When Mr. Panikovsky opens the malicious website, the adversary’s DNS server responds with the IP address of the HTTP server which hosts the malicious website http://ostap.com. The web server returns a web page which contains Javascript which runs in the user’s web browser. The Javascript code then accesses the original website on the original domain ostap.com to download some additional resource http://ostap.com/sectet.html. When the web browser runs the Javascript it sends a new DNS request for the domain (because of short TTL), but the attacker’s DNS replies with a new IP address. For example, the attacker’s DNS server can reply with an internal IP address such as the IP address of hooves.com. As a result, the web browser actually loads http://hooves.com/secret.html instead of http://ostap.com/secret.html which means that Same-Origin Policy is bypassed.

This is a pretty simplified description of one possible DNS rebinding attack when an adversary tries to access a resource from a private network. There may be other use cases of DNS rebinding attacks, for example, an attacker can return an IP address of some web server on the Internet for some purpose, or an attacker may want to access a local server running on localhost (see below).

Example: Blizzard games were vulnerable to DNS rebinding attack
If you play Blizzard’s online games you should be probably aware of the recent security vulnerability in their Blizzard Update Agent. The issue has been discovered by Google’s Project Zero. Making a long story short, if you play Blizzard games, you may be in a danger.

Diving a bit more into the issue, an attacker can trick a user to open a malicious website which is controlled by the attacker. Next, the attacker triggers a DNS rebinding attack to send malicious requests to a local RPC server which is a part of Blizzard Update Agent installed on user’s machine. Then, the attacker can maliciously use Agent’s functions for evil. Although it’s not very clear what exactly the RPC server allows to do, so the real consequences of a successful attack is not clear. According to the reporter, Blizzard Update Agent “accepts commands to install, uninstall, change settings, update and other maintenance related options” which sounds like there is a chance that an adversary can potentially get a chance to run arbitrary code on user’s machine. But it actually depends on what privileges the Agent has on user’s machine. Anyway, it sounds pretty dangerous.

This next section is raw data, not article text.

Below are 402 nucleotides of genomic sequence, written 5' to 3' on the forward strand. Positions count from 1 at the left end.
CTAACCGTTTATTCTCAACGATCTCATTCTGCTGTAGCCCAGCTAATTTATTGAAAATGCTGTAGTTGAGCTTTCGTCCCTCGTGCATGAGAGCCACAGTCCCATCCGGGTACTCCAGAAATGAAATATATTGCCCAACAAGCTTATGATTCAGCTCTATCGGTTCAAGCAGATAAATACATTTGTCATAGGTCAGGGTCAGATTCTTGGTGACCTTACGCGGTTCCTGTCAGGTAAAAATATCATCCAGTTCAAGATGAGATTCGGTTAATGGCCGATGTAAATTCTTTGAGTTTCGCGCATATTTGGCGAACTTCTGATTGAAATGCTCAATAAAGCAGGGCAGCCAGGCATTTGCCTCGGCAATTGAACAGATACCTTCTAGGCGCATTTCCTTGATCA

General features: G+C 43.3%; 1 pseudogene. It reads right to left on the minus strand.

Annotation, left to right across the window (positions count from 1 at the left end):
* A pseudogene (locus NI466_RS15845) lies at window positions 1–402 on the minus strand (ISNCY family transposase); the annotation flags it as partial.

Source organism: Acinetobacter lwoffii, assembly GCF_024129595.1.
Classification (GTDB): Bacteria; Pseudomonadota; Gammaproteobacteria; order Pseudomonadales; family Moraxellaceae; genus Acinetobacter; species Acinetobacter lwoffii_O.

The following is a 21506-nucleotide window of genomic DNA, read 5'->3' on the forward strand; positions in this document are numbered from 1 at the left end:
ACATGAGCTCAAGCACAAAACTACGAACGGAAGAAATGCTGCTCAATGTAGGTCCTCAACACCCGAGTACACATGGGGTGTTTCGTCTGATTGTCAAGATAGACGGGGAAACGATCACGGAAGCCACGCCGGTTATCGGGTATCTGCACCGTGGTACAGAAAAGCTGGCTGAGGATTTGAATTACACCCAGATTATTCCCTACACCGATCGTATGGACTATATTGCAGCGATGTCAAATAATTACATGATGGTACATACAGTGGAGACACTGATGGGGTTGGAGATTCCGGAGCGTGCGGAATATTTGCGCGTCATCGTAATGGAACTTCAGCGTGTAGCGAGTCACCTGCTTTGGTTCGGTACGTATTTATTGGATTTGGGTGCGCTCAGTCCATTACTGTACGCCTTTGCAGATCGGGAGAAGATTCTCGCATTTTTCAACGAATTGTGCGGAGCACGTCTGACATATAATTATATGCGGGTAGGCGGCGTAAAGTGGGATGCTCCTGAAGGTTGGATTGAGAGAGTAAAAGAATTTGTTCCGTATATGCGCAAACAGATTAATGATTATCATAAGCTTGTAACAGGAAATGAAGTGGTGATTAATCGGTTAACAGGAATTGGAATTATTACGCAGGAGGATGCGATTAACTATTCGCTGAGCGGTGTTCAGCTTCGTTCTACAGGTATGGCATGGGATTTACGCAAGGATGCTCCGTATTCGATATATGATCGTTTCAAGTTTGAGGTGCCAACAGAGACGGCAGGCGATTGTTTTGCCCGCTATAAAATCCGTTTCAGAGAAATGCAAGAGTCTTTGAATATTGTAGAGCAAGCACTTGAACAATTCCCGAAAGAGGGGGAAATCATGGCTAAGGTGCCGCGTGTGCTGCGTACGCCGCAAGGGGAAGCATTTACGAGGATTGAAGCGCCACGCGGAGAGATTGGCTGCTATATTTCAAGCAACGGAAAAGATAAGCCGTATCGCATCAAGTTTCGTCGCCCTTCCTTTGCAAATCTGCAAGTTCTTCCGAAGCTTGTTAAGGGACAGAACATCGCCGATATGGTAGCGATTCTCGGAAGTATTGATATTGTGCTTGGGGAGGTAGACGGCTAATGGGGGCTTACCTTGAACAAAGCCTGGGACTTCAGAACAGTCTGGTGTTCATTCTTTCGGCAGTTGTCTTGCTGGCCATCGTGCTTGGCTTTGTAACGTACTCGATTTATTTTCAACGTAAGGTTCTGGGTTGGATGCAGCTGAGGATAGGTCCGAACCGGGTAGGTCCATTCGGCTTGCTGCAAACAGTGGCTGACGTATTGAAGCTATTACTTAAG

The difference between this scenario and the one which was described in the previous section is that an adversary tries to access a service on localhost instead of an IP address in a private network (well, localhost can be also considered as a private network if it’s configured to be accessed only from the same host of from specific set of hosts).

Blizzard has already fixed the issue, but the solution doesn’t look too good (see the original bug report above). They said they are working on another solution.

Preventing DNS rebinding attacks
Here is a lesson which can be learnt from this issue. Let’s imagine that you have a project which contains a server which provides some kind of HTTP API. Then let’s assume that this server is supposed to be accessed only from the same host or from a private network. It even can bind a port to, or the port can be protected from external connections by a firewall. This kind of assumption may make you think that your server is protected from malicious requests, but it’s not actually true. An attacker can still run a DNS rebinding attack to access the server. There is a couple of ways to mitigate this issue which may depend of the actual software system. One of possible ways to mitigate this problem is check if ‘Host’ header contains ‘localhost’ or any other allowed hostname. The server should reject a request if ‘Host’ header contains any unexpected hostname. In other words, a proper white-listing should be implemented for ‘Host’ header.